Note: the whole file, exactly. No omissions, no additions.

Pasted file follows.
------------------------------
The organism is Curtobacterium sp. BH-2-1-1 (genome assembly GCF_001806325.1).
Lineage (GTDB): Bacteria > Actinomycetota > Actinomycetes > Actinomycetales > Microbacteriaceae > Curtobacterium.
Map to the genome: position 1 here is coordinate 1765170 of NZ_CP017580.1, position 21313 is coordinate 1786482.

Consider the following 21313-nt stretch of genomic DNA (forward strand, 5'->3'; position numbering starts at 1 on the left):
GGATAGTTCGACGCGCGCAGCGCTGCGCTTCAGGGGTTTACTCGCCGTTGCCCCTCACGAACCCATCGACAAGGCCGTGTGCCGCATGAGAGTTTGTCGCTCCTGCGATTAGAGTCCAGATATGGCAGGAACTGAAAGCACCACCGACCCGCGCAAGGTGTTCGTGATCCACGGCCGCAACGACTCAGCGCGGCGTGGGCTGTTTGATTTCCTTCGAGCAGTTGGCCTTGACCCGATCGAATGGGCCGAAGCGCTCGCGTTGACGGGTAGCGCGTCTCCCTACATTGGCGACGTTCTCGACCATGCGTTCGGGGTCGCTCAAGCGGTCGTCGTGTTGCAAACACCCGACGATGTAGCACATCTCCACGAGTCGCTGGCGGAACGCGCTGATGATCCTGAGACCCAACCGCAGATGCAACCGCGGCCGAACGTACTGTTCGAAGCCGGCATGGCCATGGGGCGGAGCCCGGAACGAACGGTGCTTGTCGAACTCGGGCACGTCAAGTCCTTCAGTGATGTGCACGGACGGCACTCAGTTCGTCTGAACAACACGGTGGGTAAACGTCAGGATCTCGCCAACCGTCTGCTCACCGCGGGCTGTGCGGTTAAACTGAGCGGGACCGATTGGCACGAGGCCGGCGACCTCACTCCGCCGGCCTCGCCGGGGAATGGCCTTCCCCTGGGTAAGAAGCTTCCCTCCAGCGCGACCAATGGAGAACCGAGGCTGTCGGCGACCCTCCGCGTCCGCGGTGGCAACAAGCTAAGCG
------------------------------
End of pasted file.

The organism is Curtobacterium sp. BH-2-1-1 (genome assembly GCF_001806325.1).
Lineage (GTDB): Bacteria > Actinomycetota > Actinomycetes > Actinomycetales > Microbacteriaceae > Curtobacterium.
Map to the genome: position 1 here is coordinate 1765170 of NZ_CP017580.1, position 21313 is coordinate 1786482.

Consider the following 21313-nt stretch of genomic DNA (forward strand, 5'->3'; position numbering starts at 1 on the left):
GGATAGTTCGACGCGCGCAGCGCTGCGCTTCAGGGGTTTACTCGCCGTTGCCCCTCACGAACCCATCGACAAGGCCGTGTGCCGCATGAGAGTTTGTCGCTCCTGCGATTAGAGTCCAGATATGGCAGGAACTGAAAGCACCACCGACCCGCGCAAGGTGTTCGTGATCCACGGCCGCAACGACTCAGCGCGGCGTGGGCTGTTTGATTTCCTTCGAGCAGTTGGCCTTGACCCGATCGAATGGGCCGAAGCGCTCGCGTTGACGGGTAGCGCGTCTCCCTACATTGGCGACGTTCTCGACCATGCGTTCGGGGTCGCTCAAGCGGTCGTCGTGTTGCAAACACCCGACGATGTAGCACATCTCCACGAGTCGCTGGCGGAACGCGCTGATGATCCTGAGACCCAACCGCAGATGCAACCGCGGCCGAACGTACTGTTCGAAGCCGGCATGGCCATGGGGCGGAGCCCGGAACGAACGGTGCTTGTCGAACTCGGGCACGTCAAGTCCTTCAGTGATGTGCACGGACGGCACTCAGTTCGTCTGAACAACACGGTGGGTAAACGTCAGGATCTCGCCAACCGTCTGCTCACCGCGGGCTGTGCGGTTAAACTGAGCGGGACCGATTGGCACGAGGCCGGCGACCTCACTCCGCCGGCCTCGCCGGGGAATGGCCTTCCCCTGGGTAAGAAGCTTCCCTCCAGCGCGACCAATGGAGAACCGAGGCTGTCGGCGACCCTCCGCGTCCGCGGTGGCAACAAGCTAAGCG